People usually think of eBay as the master auctioneer of the Internet age. As this month’s Wired points out, however, Google is the real master.
Google famously uses auctions to decide which ads appear in which positions when you do a search. But Google takes auctions much further:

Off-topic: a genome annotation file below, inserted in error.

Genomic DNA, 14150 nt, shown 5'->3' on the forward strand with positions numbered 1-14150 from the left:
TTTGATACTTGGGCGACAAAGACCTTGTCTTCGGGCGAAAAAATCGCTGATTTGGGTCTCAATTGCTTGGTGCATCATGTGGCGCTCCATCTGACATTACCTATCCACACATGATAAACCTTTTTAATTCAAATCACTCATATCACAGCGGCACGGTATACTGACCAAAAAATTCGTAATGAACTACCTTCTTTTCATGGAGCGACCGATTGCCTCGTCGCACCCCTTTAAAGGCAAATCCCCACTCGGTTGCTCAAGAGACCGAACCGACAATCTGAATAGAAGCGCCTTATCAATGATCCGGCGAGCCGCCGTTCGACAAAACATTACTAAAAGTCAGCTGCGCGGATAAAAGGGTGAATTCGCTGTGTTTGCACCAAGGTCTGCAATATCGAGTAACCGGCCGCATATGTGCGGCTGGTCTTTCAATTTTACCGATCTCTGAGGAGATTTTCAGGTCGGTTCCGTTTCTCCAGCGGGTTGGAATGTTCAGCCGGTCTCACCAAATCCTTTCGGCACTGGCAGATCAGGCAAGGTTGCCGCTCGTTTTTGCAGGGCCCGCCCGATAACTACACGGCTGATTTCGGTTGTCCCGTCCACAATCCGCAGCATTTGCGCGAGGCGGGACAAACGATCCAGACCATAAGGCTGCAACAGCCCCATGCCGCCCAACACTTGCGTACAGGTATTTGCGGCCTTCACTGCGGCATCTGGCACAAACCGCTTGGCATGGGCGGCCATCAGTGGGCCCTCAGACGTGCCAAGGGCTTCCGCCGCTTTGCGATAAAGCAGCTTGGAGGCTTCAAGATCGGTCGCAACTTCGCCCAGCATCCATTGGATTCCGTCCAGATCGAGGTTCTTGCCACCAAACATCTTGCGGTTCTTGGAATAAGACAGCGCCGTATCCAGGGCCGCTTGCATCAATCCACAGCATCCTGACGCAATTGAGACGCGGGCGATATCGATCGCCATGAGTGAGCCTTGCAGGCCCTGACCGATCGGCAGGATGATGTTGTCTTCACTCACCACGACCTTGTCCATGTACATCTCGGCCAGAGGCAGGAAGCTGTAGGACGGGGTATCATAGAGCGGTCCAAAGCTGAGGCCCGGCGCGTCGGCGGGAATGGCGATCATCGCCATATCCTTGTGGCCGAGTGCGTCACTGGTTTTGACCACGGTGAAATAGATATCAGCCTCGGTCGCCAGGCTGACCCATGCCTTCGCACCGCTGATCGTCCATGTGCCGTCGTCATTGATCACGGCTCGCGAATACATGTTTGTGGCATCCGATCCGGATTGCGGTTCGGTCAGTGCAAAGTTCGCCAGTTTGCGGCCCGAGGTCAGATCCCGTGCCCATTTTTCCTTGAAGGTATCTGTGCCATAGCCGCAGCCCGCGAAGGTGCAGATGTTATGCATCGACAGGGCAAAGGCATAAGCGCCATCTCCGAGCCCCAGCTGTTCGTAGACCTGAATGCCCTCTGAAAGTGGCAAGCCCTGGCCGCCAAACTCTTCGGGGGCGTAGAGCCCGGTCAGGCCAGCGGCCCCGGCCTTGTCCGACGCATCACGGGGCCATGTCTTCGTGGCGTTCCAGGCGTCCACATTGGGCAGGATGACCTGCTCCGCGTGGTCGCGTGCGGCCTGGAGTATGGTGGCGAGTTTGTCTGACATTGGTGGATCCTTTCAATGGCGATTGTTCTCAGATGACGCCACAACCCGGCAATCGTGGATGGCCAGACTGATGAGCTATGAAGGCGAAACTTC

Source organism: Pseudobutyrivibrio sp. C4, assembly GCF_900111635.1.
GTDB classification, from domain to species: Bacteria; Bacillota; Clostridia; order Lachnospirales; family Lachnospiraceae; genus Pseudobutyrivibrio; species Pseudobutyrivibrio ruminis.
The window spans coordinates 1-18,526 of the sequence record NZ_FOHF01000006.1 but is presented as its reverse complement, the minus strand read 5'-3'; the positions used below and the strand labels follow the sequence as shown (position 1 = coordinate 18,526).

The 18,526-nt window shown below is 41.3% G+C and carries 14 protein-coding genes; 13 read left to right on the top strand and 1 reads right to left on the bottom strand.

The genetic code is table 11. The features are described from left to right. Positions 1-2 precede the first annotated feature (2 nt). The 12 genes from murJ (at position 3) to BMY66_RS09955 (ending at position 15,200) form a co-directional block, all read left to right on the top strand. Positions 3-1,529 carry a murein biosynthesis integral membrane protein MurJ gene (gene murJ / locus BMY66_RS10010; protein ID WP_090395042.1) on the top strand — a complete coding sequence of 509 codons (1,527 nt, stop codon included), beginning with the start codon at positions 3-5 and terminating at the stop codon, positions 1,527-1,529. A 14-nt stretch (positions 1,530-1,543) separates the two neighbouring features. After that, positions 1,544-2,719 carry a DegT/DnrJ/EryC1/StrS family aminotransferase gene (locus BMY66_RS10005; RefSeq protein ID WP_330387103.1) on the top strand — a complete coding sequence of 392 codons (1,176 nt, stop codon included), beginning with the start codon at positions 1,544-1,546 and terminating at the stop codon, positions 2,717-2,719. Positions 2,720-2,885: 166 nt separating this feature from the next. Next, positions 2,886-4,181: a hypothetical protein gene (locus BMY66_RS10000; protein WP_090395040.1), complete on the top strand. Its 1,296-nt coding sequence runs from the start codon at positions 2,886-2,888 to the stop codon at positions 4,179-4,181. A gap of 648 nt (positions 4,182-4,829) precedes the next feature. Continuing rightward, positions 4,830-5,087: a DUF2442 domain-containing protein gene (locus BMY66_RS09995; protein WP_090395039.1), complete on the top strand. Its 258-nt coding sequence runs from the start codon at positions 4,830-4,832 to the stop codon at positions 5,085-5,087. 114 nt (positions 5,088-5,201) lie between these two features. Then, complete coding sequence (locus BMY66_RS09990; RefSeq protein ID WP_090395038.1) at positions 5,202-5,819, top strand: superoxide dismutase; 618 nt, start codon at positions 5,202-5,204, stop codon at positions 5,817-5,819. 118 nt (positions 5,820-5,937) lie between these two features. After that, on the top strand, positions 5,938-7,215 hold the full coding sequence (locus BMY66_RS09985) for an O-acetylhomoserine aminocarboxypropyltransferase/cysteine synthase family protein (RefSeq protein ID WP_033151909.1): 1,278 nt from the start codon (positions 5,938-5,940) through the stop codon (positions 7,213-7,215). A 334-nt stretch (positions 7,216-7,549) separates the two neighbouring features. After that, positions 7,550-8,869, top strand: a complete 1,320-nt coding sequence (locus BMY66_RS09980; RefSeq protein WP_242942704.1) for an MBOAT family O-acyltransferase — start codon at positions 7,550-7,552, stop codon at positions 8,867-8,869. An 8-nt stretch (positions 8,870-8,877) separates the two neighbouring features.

Google even uses auctions for internal operations, like allocating servers among its various business units. Since moving a product’s storage and computation to a new data center is disruptive, engineers often put it off. “I suggested we run an auction similar to what the airlines do when they oversell a flight. They keep offering bigger vouchers until enough customers give up their seats,” [Google Chief Economist Hal] Varian says. “In our case, we offer more machines in exchange for moving to new servers. One group might do it for 50 new ones, another for 100, and another won’t move unless we give them 300. So we give them to the lowest bidder—they get their extra capacity, and we get computation shifted to the new data center.”